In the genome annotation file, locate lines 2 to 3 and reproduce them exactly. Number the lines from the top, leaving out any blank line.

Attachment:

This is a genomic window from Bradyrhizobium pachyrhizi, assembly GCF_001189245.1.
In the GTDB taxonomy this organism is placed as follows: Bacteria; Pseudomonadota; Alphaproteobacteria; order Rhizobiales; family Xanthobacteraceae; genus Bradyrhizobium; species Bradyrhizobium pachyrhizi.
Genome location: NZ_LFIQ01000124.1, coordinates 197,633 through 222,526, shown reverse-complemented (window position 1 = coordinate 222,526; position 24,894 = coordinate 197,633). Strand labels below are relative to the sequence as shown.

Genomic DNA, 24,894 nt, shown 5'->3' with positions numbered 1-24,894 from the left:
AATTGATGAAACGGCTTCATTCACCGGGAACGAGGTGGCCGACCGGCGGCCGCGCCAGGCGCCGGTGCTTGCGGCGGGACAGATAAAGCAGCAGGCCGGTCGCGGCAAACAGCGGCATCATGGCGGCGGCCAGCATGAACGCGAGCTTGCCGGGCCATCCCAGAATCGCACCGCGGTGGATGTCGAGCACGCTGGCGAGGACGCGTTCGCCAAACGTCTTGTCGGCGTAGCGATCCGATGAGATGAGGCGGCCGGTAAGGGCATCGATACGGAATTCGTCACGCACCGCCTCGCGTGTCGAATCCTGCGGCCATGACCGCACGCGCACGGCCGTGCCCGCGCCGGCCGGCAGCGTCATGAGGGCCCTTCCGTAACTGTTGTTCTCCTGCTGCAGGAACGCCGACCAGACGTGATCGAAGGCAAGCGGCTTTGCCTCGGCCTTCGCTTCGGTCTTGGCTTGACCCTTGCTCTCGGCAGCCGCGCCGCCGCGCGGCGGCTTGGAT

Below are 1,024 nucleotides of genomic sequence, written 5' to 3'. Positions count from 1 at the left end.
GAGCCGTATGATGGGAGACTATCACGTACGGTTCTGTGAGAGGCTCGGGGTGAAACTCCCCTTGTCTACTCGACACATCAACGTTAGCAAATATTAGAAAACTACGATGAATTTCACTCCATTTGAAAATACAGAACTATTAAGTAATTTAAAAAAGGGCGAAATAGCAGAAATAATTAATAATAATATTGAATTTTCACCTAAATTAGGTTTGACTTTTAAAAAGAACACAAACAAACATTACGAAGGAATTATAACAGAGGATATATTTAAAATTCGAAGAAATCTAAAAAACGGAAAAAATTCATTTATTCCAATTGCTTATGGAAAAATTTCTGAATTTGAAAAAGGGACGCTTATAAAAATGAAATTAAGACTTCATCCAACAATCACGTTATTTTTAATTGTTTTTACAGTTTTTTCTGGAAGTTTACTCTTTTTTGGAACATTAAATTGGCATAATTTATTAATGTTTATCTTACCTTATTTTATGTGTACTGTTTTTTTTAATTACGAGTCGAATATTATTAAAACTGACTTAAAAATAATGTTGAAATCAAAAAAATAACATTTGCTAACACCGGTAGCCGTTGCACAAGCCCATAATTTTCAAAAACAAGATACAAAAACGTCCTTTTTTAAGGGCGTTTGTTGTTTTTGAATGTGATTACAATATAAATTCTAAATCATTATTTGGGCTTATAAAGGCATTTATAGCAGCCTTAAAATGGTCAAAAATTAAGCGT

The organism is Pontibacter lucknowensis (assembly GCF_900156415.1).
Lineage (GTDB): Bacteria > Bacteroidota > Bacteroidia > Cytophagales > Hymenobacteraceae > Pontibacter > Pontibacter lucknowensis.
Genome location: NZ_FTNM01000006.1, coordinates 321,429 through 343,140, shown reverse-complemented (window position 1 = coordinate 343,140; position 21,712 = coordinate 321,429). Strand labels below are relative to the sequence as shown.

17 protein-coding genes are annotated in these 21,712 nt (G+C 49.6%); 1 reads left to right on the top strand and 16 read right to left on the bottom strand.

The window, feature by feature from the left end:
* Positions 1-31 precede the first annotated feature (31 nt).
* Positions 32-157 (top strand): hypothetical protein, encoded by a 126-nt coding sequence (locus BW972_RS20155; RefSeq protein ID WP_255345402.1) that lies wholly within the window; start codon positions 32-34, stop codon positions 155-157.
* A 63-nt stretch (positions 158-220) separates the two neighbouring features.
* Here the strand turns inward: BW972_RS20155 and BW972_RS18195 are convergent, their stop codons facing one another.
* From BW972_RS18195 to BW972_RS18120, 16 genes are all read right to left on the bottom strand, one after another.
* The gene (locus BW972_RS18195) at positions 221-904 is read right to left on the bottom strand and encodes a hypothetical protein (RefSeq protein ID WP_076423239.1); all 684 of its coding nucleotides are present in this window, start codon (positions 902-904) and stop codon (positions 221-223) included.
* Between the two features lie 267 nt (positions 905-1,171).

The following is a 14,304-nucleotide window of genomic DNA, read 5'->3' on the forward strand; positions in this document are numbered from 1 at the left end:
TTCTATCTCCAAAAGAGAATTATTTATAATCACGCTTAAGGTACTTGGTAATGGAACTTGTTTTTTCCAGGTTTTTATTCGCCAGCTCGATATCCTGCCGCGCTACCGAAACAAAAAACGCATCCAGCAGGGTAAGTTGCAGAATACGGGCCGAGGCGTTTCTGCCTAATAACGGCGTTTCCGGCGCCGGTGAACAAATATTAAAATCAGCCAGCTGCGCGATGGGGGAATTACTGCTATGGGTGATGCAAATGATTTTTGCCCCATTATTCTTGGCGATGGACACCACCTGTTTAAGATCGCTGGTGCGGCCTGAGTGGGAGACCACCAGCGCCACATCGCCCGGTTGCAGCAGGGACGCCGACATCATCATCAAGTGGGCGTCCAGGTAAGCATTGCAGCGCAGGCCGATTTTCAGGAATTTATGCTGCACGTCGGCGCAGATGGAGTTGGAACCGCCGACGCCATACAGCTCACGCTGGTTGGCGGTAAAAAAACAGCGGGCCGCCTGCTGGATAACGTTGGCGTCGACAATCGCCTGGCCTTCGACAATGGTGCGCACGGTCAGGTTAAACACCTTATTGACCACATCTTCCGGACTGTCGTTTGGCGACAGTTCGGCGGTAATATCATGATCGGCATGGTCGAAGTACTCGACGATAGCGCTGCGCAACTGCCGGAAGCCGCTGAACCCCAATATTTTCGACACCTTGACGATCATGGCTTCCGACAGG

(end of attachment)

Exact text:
In the GTDB taxonomy this organism is placed as follows: Bacteria; Pseudomonadota; Alphaproteobacteria; order Rhizobiales; family Xanthobacteraceae; genus Bradyrhizobium; species Bradyrhizobium pachyrhizi.
Genome location: NZ_LFIQ01000124.1, coordinates 197,633 through 222,526, shown reverse-complemented (window position 1 = coordinate 222,526; position 24,894 = coordinate 197,633). Strand labels below are relative to the sequence as shown.